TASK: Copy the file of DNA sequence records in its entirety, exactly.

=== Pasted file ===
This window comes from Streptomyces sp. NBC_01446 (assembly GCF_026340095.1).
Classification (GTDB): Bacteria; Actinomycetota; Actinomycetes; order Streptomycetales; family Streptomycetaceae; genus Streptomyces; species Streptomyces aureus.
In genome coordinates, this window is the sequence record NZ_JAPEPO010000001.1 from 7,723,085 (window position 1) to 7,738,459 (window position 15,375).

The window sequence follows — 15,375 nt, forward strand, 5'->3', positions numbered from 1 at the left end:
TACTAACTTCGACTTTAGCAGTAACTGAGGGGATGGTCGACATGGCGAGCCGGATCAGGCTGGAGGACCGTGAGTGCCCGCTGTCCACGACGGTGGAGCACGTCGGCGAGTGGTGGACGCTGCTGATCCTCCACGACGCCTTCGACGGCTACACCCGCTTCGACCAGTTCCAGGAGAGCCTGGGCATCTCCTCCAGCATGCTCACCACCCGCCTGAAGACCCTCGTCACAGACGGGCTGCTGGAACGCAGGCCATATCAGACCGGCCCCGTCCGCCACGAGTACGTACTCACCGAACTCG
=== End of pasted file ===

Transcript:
This window comes from Streptomyces sp. NBC_01446 (assembly GCF_026340095.1).
Classification (GTDB): Bacteria; Actinomycetota; Actinomycetes; order Streptomycetales; family Streptomycetaceae; genus Streptomyces; species Streptomyces aureus.
In genome coordinates, this window is the sequence record NZ_JAPEPO010000001.1 from 7,723,085 (window position 1) to 7,738,459 (window position 15,375).

The window sequence follows — 15,375 nt, forward strand, 5'->3', positions numbered from 1 at the left end:
TACTAACTTCGACTTTAGCAGTAACTGAGGGGATGGTCGACATGGCGAGCCGGATCAGGCTGGAGGACCGTGAGTGCCCGCTGTCCACGACGGTGGAGCACGTCGGCGAGTGGTGGACGCTGCTGATCCTCCACGACGCCTTCGACGGCTACACCCGCTTCGACCAGTTCCAGGAGAGCCTGGGCATCTCCTCCAGCATGCTCACCACCCGCCTGAAGACCCTCGTCACAGACGGGCTGCTGGAACGCAGGCCATATCAGACCGGCCCCGTCCGCCACGAGTACGTACTCACCGAACTCG